We have been using Vodafone for more than a year to connect to the internet, and then got an iPhone from them about 6 months ago, and have found dealing with them great, much better than dealing with Telstra and another organisation we were recommended to, whose name we’ve forgotten. And the support we got in person when we went to one of their branches was great too.
When one of us went to their branch recently on a matter which was quite urgent, the particular guy we saw was completely and utterly hopeless. To cap it all off, when he was asked what our password was, (we’d been a bit careless with our password, but this had never been a problem in the past, others had always come up with it without any problem,) he replied solemnly, and with a tone in his voice as though I’d been a “naughty boy” for asking, “Only you would know what your password was.” It was madness! If we’d known what it was, we wouldn’t have asked. And to for him to suggest that we would and could be the only one who would ever know it was insane.
And then, with our new phone, an iPhone, voices on it were so soft we could hardly hear what was being said. But when we saw one of their consultants and asked if the level of loudness could be adjusted, she advised that nothing could done.
When we get time, we’ll go to the Apple Genius Bar, and see what they have to say. We’ll be so cranky if they say this advice was wrong.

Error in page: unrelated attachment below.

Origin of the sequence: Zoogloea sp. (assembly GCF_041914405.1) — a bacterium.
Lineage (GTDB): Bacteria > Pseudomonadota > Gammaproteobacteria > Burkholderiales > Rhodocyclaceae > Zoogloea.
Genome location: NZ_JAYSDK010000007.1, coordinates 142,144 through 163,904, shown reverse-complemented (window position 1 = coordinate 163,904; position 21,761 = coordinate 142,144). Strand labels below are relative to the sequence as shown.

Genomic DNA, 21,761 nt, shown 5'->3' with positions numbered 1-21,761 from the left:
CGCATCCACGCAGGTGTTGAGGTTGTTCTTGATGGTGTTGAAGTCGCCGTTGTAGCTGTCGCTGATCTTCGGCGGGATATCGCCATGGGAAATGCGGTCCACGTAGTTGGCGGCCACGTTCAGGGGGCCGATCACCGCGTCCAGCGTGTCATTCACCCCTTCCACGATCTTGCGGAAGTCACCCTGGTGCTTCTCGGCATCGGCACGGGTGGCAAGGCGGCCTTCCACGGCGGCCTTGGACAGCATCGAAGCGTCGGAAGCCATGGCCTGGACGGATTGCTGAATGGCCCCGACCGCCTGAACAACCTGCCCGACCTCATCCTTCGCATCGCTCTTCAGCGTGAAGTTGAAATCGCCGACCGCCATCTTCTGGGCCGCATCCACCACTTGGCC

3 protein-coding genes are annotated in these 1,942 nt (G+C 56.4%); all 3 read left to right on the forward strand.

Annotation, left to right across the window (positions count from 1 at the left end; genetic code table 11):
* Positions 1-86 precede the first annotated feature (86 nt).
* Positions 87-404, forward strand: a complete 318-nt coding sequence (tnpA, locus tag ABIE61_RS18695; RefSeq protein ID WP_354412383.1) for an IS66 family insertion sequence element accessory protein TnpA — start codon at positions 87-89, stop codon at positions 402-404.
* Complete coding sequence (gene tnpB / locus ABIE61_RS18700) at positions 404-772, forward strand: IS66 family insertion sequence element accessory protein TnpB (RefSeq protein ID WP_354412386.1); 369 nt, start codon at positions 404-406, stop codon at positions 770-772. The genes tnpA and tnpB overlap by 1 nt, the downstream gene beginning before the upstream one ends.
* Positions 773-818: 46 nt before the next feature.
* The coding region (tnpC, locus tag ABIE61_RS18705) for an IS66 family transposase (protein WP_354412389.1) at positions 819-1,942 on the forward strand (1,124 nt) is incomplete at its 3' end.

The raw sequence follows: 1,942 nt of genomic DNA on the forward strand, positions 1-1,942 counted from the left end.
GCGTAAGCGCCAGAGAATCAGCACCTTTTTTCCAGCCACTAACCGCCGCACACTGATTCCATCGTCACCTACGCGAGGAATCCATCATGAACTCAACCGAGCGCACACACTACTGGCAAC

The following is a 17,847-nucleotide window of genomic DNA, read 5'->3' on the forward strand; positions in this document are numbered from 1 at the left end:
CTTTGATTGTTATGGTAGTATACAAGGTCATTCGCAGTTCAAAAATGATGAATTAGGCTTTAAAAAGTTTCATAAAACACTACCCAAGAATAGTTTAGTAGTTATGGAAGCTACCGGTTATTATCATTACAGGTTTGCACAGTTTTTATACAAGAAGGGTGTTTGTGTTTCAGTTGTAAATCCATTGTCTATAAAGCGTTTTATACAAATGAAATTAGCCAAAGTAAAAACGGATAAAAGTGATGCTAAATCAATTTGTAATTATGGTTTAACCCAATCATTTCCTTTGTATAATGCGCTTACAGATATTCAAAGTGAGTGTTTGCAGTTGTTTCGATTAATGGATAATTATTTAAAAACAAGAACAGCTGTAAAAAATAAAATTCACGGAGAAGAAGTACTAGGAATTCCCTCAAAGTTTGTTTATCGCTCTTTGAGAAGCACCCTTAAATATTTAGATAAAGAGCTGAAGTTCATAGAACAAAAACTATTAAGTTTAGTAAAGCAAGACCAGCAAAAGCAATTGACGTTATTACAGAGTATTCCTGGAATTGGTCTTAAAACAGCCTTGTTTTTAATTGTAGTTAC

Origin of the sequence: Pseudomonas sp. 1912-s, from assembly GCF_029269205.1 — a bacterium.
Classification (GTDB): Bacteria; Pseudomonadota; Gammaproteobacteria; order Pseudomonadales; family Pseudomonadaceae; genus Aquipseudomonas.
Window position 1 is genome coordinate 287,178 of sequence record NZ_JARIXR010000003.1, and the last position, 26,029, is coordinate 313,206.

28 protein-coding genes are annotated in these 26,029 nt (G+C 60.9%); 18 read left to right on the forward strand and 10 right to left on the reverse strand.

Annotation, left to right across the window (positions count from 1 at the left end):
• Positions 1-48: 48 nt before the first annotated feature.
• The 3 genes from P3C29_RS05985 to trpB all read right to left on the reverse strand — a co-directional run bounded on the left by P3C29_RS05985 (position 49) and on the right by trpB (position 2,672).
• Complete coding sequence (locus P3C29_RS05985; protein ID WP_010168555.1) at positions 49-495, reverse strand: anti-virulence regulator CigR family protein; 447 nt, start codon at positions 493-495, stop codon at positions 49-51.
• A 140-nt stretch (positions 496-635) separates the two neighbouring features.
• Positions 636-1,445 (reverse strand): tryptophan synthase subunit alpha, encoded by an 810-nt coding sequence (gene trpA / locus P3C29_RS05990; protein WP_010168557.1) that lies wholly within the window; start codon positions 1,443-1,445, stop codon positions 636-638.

To us there’s a world of difference between support which is offered by email and that which is offered by phone or in person. When it’s offered by phone or in person, and it’s rubbish, which, in our experience, it quite often is, there’s usually nothing you can do about it, but when it’s done by email, quite a lot can be done. At the very least, you may be able to let top management know what’s going on – although they might not care. To us, support offered by phone, isn’t real support.
(By the way, we’ve been dealing with Telstra for many years. In the 1980s we used to have a contact we had to bribe if we wanted Telstra to do anything. And if we wanted any more lines or extensions or anything like that, even though it made no difference to us, the work always had to be done on a Saturday, obviously so the workers would get paid double time or something like that. One day, our guy who used to liaise with the contact, was asked, at about 2.30 in the afternoon, where the contact would be now, and the reply was, “He’d be at home. He goes in at 4 o’clock to knock off.”
Then in later years, when we were with another organisation, we’d apply to Telstra for some work to be done, and after 8 weeks nothing would have happened, so we would contact our local Federal Member of Parliament and it was only then things would start to happen.
We have the impression that nothing much has changed at Telstra.)